“I don’t believe it,” said the vicar, “and if they have, why it has been very different, that is all. Besides, you have not known Mrs. Goddard a week—positively not more than five days—why, it is madness! Do you mean to tell me that at the end of five days you believe you are seriously attached to a lady you never saw in your life before?”
“I saw her once,” said John. “That day when I waked Muggins—”
“Once! Nearly three years ago! I have no patience with you, John! That a young fellow of your capabilities should give way to such a boyish fancy! It is absolutely amazing! I thought you were growing to like her society very much, but I did not believe it would, come to this!”
“It is nothing to be ashamed of,” said John stoutly.
“It is something to be afraid of,” answered the vicar.
“Oh, do not be alarmed,” retorted John. “I will do nothing rash. You have set my mind at rest in assuring me that she will not marry Mr. Juxon. I shall not think of offering myself to Mrs. Goddard until after the Tripos.”
“Offering myself”—how deliciously important the expression sounded to John’s own ears! It conveyed such a delightful sense of the possibilities of life when at last he should feel that he was in a position to offer himself to any woman, especially to Mrs. Goddard.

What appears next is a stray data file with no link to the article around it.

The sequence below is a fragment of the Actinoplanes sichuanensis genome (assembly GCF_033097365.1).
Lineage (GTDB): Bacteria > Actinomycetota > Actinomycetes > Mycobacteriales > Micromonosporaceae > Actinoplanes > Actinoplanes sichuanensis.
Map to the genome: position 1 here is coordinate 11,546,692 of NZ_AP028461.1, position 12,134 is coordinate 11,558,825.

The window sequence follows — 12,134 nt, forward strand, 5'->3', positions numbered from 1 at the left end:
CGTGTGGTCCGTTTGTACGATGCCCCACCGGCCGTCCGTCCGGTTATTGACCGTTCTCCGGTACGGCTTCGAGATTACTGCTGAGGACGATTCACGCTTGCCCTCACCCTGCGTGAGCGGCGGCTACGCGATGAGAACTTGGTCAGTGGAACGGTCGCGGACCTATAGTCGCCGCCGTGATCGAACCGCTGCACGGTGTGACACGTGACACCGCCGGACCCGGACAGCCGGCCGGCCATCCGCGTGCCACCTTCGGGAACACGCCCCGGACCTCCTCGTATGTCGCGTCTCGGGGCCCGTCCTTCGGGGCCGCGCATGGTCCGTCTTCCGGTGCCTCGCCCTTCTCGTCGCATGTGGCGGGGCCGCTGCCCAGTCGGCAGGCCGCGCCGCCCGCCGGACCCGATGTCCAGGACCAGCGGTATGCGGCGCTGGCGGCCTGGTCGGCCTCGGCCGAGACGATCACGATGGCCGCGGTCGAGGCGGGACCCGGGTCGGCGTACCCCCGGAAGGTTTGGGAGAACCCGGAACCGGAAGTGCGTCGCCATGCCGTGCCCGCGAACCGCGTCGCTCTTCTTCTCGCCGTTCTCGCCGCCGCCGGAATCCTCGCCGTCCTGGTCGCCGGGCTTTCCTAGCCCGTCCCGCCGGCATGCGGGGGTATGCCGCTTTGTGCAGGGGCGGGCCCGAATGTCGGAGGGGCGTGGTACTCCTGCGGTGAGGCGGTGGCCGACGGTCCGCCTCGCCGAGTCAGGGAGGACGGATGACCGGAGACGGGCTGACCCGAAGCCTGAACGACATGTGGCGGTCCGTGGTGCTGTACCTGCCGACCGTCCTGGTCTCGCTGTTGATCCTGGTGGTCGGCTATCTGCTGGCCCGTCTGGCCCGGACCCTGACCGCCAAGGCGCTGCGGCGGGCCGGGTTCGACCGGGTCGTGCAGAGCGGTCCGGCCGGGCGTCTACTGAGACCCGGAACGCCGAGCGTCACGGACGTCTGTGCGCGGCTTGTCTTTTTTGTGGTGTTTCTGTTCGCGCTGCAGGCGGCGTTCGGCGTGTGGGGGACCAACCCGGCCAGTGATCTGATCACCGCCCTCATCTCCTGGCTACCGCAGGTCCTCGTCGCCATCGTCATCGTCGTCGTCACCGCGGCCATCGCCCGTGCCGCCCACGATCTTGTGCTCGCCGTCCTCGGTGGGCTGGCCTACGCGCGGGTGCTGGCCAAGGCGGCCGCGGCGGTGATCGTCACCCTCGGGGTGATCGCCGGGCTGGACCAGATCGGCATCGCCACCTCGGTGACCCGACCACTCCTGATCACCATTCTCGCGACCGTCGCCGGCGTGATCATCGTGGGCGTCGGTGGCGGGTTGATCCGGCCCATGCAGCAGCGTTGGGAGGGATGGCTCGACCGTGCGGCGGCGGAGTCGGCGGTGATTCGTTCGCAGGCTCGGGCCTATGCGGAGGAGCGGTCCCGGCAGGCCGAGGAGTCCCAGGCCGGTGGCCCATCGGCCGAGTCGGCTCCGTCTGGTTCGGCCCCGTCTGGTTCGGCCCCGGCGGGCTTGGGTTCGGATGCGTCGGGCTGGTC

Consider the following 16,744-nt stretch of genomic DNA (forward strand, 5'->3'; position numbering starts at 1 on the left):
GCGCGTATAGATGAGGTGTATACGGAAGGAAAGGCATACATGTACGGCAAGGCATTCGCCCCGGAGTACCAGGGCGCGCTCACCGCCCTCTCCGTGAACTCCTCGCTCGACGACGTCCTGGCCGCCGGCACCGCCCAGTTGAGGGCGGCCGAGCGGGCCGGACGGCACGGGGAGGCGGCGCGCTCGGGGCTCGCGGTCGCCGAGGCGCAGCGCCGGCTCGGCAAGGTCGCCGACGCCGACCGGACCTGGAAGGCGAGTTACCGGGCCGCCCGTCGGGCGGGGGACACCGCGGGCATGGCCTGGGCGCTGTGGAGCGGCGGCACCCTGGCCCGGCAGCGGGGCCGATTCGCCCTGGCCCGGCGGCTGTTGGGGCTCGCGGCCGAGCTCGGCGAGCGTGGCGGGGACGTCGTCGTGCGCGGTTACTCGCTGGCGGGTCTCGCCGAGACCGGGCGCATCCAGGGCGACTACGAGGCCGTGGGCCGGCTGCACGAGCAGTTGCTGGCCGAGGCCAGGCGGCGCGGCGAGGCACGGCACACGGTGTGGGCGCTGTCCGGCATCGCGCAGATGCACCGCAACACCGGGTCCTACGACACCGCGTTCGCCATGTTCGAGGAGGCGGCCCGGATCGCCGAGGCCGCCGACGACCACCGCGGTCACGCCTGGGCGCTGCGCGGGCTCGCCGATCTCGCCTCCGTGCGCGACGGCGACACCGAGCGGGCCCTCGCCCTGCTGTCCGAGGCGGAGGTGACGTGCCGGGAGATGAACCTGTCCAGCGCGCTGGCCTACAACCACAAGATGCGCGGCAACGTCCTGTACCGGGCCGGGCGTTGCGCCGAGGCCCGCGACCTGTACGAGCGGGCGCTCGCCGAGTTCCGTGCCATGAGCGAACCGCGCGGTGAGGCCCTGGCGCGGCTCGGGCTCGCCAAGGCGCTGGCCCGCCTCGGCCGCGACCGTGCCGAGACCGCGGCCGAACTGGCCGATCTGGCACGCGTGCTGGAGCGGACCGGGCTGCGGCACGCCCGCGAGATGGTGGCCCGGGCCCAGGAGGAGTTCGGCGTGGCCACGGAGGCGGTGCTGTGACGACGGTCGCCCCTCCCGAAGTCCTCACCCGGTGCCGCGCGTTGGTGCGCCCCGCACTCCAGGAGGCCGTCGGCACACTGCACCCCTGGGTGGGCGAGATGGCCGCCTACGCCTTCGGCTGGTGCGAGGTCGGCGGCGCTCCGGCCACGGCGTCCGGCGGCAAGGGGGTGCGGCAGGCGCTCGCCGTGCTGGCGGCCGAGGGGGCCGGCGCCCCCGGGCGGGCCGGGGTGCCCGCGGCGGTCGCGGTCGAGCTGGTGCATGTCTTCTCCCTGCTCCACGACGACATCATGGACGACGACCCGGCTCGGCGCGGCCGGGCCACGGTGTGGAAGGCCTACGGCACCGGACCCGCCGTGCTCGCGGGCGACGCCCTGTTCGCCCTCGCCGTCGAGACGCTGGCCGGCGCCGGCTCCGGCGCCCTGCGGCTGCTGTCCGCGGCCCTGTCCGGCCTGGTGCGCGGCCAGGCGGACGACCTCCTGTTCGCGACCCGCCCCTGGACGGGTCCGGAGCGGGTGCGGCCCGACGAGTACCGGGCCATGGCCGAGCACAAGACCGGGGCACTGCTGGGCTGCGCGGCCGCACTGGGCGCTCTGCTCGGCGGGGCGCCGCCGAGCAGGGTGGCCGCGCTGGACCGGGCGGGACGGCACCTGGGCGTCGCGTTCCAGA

“I have a great mind not to ask you to come down, even if you do turn out senior classic,” said the vicar, still fuming with excitement. “But if you put off your rash action until then, you will probably have changed your mind.”
“I will never change my mind,” said John confidently. It was evident, nevertheless, that if the romance of his life were left to the tender mercies of the Reverend Augustin Ambrose, it was likely to come to an abrupt termination. When the two returned to the society of Mrs. Ambrose, the vicar was still very much agitated and John was plunged in a gloomy melancholy.
The vicar’s suspicions were more than realized and he passed an uncomfortable day after his interview with John, in debating what he ought to do, whether he ought to do anything at all, or whether he should merely hasten his old pupil’s departure and leave matters to take care of themselves. He was a very conscientious man, and he felt that he was responsible for John’s conduct towards Mrs. Goddard, seeing that she had put herself under his protection, and that John was almost like one of his family. His first impulse was to ask counsel of his wife, but he rejected the plan, reflecting with great justice that she was very fond of John and had at first not been sure of liking Mrs. Goddard; she would be capable of thinking that the latter had “led Short on,” as she would probably say. The vicar did not believe this, and was therefore loath that any one else should. He felt that circumstances had made him Mrs. Goddard’s protector, and he was moreover